Sending the Token to the Front-end in MEAN Stack
In our previous section, we successfully created the JSON Web Token. In this section, we will learn how we will send this web token to our front-end. The question is that how we will return that token. For this, we will use the following steps:
1) We will create a new response and set the status code to 200 because here we did successfully authenticate, and we will send a JSON response where we can send a message but, most importantly, where we will set our token. So, there we will return the token, which we have generated previously.
2) The backend is finished and move on to the front-end. In the auth.service.ts file, we will create a new method loginUser(). There, we definitely need an email and a password because we need data to send to the backend. And then we will again send a post request 0 and we will send a post request to that same URL well almost, the end will be /login to target that newly created route but we will also create our auth data just like for signing up and append out AuthData like this:
3) Now, we need to subscribe to it, and for that, we simple console log the response to see what is inside of it. We should see the token there for valid credentials.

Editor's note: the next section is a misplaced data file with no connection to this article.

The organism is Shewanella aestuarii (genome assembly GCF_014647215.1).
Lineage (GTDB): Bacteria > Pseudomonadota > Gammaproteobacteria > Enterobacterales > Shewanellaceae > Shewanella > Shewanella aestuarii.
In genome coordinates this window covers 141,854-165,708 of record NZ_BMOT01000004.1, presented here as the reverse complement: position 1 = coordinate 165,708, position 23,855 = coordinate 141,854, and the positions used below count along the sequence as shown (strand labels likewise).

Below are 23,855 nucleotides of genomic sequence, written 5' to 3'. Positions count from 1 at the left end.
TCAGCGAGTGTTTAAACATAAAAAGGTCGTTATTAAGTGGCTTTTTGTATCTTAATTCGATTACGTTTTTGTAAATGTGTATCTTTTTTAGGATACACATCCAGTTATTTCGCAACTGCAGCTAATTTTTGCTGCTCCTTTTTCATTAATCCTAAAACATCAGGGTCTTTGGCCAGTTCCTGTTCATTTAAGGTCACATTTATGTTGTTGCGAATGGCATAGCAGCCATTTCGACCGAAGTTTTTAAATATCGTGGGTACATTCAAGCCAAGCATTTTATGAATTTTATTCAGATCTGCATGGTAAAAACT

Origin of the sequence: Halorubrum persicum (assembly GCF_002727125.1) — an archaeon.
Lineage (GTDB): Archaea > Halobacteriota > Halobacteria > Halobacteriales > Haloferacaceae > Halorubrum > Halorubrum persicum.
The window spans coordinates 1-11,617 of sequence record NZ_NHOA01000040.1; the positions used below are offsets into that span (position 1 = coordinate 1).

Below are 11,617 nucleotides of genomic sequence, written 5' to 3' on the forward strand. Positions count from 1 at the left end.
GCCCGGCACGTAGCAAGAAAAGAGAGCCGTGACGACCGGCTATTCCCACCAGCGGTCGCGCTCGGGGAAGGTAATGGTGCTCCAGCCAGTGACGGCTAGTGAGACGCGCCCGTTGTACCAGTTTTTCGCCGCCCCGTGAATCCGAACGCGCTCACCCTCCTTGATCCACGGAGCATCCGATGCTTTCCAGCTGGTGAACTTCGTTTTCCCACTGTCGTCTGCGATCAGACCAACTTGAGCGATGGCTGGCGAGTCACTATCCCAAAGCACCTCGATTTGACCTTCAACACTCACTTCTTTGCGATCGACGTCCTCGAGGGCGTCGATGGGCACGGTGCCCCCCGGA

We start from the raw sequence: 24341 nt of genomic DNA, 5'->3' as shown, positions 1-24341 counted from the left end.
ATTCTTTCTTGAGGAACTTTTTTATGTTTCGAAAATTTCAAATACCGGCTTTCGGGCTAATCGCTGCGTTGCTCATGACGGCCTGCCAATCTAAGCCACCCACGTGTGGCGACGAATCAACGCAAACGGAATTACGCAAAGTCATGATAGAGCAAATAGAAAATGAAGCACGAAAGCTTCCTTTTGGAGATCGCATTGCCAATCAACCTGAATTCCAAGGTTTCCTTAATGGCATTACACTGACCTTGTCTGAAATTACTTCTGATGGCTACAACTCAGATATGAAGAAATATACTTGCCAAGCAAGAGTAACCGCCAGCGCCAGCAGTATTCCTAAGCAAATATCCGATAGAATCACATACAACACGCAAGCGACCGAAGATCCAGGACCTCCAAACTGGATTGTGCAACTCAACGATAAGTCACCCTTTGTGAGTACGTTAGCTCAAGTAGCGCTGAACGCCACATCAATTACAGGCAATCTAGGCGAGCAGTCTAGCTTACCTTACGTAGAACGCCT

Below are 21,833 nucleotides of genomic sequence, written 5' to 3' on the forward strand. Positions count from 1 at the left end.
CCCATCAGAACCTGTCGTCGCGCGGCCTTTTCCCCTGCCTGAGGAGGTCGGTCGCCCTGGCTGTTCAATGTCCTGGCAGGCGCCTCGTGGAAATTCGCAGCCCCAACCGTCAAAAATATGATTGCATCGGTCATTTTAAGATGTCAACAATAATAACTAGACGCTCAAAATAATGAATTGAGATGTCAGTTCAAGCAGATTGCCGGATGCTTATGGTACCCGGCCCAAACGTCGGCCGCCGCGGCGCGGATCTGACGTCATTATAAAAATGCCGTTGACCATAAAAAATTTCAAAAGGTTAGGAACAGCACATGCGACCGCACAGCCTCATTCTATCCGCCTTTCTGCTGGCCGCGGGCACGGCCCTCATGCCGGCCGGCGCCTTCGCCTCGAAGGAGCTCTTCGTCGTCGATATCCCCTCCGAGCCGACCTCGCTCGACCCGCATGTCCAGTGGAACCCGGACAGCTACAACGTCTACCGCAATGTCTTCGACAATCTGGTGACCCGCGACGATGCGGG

4) Now, we need to connect that newly connected service method to the login component, and for that in the login component, we will again inject our authservice of type AuthService. We need to add the import to that at the top like this:
5) Now, in our onLogin() method, we will check for the case in which our form is invalid. So, if our form is invalid, we will simply add the return statement. Otherwise, we will send that request by calling the loginUser() method of our authservice. We pass the email and password value to that function like this:
If we try to login after signup, it will throw an error, i.e., "user1 is not defined".
6) In order to solve this, we will go back to our user.js file, and there we use the user1 variable, and that is not in the scope of the 2nd then block. So, we will create another variable, i.e., fetcheduser and assign the user1 value so that it will be accessible in the 2nd then block.
Now, if we go back to our application and try to log in, we will see the token in the developer console.
In the next section, we will store that token in our front-end code and then use it to authenticate for future requests to protect routes.